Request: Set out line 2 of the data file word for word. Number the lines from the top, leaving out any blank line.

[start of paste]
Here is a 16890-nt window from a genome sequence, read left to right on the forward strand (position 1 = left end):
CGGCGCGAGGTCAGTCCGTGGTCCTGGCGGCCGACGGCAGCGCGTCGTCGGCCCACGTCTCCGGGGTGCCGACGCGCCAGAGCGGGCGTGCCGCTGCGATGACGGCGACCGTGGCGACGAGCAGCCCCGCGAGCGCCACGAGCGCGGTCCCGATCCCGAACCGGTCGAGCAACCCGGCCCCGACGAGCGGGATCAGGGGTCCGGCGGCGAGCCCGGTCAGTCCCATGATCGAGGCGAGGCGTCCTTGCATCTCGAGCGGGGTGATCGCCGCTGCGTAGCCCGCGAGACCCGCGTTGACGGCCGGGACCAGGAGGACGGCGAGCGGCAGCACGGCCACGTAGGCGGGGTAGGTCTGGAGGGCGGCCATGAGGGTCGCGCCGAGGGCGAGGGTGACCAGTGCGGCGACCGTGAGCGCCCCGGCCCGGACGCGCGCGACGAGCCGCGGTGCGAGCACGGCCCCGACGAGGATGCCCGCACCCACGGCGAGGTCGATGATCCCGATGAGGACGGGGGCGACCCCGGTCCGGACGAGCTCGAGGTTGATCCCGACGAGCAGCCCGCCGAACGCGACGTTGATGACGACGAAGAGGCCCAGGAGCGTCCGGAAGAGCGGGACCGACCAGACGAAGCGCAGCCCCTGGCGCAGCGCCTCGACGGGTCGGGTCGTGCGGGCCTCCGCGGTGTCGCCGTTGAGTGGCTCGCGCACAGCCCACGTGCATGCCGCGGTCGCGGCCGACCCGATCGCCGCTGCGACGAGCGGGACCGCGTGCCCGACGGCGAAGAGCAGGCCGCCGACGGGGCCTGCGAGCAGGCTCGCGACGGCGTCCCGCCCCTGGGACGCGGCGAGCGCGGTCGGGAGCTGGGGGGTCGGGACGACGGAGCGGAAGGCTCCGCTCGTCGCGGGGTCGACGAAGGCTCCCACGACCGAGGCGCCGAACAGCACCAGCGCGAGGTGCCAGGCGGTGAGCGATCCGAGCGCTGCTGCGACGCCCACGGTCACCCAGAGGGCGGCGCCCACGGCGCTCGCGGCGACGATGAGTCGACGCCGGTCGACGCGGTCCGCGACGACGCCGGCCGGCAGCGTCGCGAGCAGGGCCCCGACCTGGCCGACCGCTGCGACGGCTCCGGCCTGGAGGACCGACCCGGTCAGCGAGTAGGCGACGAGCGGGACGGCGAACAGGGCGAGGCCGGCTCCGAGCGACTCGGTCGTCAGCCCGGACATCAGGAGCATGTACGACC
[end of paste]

CGGCGCGAGGTCAGTCCGTGGTCCTGGCGGCCGACGGCAGCGCGTCGTCGGCCCACGTCTCCGGGGTGCCGACGCGCCAGAGCGGGCGTGCCGCTGCGATGACGGCGACCGTGGCGACGAGCAGCCCCGCGAGCGCCACGAGCGCGGTCCCGATCCCGAACCGGTCGAGCAACCCGGCCCCGACGAGCGGGATCAGGGGTCCGGCGGCGAGCCCGGTCAGTCCCATGATCGAGGCGAGGCGTCCTTGCATCTCGAGCGGGGTGATCGCCGCTGCGTAGCCCGCGAGACCCGCGTTGACGGCCGGGACCAGGAGGACGGCGAGCGGCAGCACGGCCACGTAGGCGGGGTAGGTCTGGAGGGCGGCCATGAGGGTCGCGCCGAGGGCGAGGGTGACCAGTGCGGCGACCGTGAGCGCCCCGGCCCGGACGCGCGCGACGAGCCGCGGTGCGAGCACGGCCCCGACGAGGATGCCCGCACCCACGGCGAGGTCGATGATCCCGATGAGGACGGGGGCGACCCCGGTCCGGACGAGCTCGAGGTTGATCCCGACGAGCAGCCCGCCGAACGCGACGTTGATGACGACGAAGAGGCCCAGGAGCGTCCGGAAGAGCGGGACCGACCAGACGAAGCGCAGCCCCTGGCGCAGCGCCTCGACGGGTCGGGTCGTGCGGGCCTCCGCGGTGTCGCCGTTGAGTGGCTCGCGCACAGCCCACGTGCATGCCGCGGTCGCGGCCGACCCGATCGCCGCTGCGACGAGCGGGACCGCGTGCCCGACGGCGAAGAGCAGGCCGCCGACGGGGCCTGCGAGCAGGCTCGCGACGGCGTCCCGCCCCTGGGACGCGGCGAGCGCGGTCGGGAGCTGGGGGGTCGGGACGACGGAGCGGAAGGCTCCGCTCGTCGCGGGGTCGACGAAGGCTCCCACGACCGAGGCGCCGAACAGCACCAGCGCGAGGTGCCAGGCGGTGAGCGATCCGAGCGCTGCTGCGACGCCCACGGTCACCCAGAGGGCGGCGCCCACGGCGCTCGCGGCGACGATGAGTCGACGCCGGTCGACGCGGTCCGCGACGACGCCGGCCGGCAGCGTCGCGAGCAGGGCCCCGACCTGGCCGACCGCTGCGACGGCTCCGGCCTGGAGGACCGACCCGGTCAGCGAGTAGGCGACGAGCGGGACGGCGAACAGGGCGAGGCCGGCTCCGAGCGACTCGGTCGTCAGCCCGGACATCAGGAGCATGTACGACC